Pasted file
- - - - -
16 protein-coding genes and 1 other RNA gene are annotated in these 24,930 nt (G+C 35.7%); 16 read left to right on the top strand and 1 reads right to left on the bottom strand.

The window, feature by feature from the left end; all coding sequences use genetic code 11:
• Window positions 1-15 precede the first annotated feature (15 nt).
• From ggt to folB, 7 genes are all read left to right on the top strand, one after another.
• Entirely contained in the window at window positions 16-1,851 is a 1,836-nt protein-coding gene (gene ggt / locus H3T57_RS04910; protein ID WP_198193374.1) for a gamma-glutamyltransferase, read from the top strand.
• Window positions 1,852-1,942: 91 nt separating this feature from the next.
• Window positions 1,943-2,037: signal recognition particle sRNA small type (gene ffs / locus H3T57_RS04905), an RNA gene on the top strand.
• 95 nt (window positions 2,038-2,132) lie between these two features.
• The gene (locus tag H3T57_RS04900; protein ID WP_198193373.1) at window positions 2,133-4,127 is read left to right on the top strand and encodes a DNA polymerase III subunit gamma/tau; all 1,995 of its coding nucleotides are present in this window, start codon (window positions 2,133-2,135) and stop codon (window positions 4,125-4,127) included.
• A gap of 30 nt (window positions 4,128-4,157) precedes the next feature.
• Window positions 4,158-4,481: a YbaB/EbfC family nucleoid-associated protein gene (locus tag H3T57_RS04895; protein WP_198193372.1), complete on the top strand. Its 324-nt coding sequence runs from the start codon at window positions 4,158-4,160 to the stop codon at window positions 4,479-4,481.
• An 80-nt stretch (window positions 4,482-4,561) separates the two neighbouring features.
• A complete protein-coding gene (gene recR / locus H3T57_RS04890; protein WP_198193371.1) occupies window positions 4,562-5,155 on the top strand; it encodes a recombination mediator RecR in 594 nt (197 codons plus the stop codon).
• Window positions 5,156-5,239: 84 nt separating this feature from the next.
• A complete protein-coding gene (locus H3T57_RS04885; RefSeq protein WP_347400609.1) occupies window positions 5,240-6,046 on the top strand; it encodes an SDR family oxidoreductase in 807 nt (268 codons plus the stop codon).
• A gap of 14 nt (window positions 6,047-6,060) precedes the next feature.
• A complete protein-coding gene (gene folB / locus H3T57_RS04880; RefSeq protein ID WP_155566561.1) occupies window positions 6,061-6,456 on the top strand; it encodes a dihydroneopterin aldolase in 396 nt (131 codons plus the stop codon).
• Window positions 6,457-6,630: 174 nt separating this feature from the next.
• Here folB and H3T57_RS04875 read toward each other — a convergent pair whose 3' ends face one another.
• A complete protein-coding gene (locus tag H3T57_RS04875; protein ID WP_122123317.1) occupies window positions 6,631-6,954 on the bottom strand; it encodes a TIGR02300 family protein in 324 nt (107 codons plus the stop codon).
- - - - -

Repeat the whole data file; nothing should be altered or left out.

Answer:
16 protein-coding genes and 1 other RNA gene are annotated in these 24,930 nt (G+C 35.7%); 16 read left to right on the top strand and 1 reads right to left on the bottom strand.

The window, feature by feature from the left end; all coding sequences use genetic code 11:
• Window positions 1-15 precede the first annotated feature (15 nt).
• From ggt to folB, 7 genes are all read left to right on the top strand, one after another.
• Entirely contained in the window at window positions 16-1,851 is a 1,836-nt protein-coding gene (gene ggt / locus H3T57_RS04910; protein ID WP_198193374.1) for a gamma-glutamyltransferase, read from the top strand.
• Window positions 1,852-1,942: 91 nt separating this feature from the next.
• Window positions 1,943-2,037: signal recognition particle sRNA small type (gene ffs / locus H3T57_RS04905), an RNA gene on the top strand.
• 95 nt (window positions 2,038-2,132) lie between these two features.
• The gene (locus tag H3T57_RS04900; protein ID WP_198193373.1) at window positions 2,133-4,127 is read left to right on the top strand and encodes a DNA polymerase III subunit gamma/tau; all 1,995 of its coding nucleotides are present in this window, start codon (window positions 2,133-2,135) and stop codon (window positions 4,125-4,127) included.
• A gap of 30 nt (window positions 4,128-4,157) precedes the next feature.
• Window positions 4,158-4,481: a YbaB/EbfC family nucleoid-associated protein gene (locus tag H3T57_RS04895; protein WP_198193372.1), complete on the top strand. Its 324-nt coding sequence runs from the start codon at window positions 4,158-4,160 to the stop codon at window positions 4,479-4,481.
• An 80-nt stretch (window positions 4,482-4,561) separates the two neighbouring features.
• A complete protein-coding gene (gene recR / locus H3T57_RS04890; protein WP_198193371.1) occupies window positions 4,562-5,155 on the top strand; it encodes a recombination mediator RecR in 594 nt (197 codons plus the stop codon).
• Window positions 5,156-5,239: 84 nt separating this feature from the next.
• A complete protein-coding gene (locus H3T57_RS04885; RefSeq protein WP_347400609.1) occupies window positions 5,240-6,046 on the top strand; it encodes an SDR family oxidoreductase in 807 nt (268 codons plus the stop codon).
• A gap of 14 nt (window positions 6,047-6,060) precedes the next feature.
• A complete protein-coding gene (gene folB / locus H3T57_RS04880; RefSeq protein ID WP_155566561.1) occupies window positions 6,061-6,456 on the top strand; it encodes a dihydroneopterin aldolase in 396 nt (131 codons plus the stop codon).
• Window positions 6,457-6,630: 174 nt separating this feature from the next.
• Here folB and H3T57_RS04875 read toward each other — a convergent pair whose 3' ends face one another.
• A complete protein-coding gene (locus tag H3T57_RS04875; protein ID WP_122123317.1) occupies window positions 6,631-6,954 on the bottom strand; it encodes a TIGR02300 family protein in 324 nt (107 codons plus the stop codon).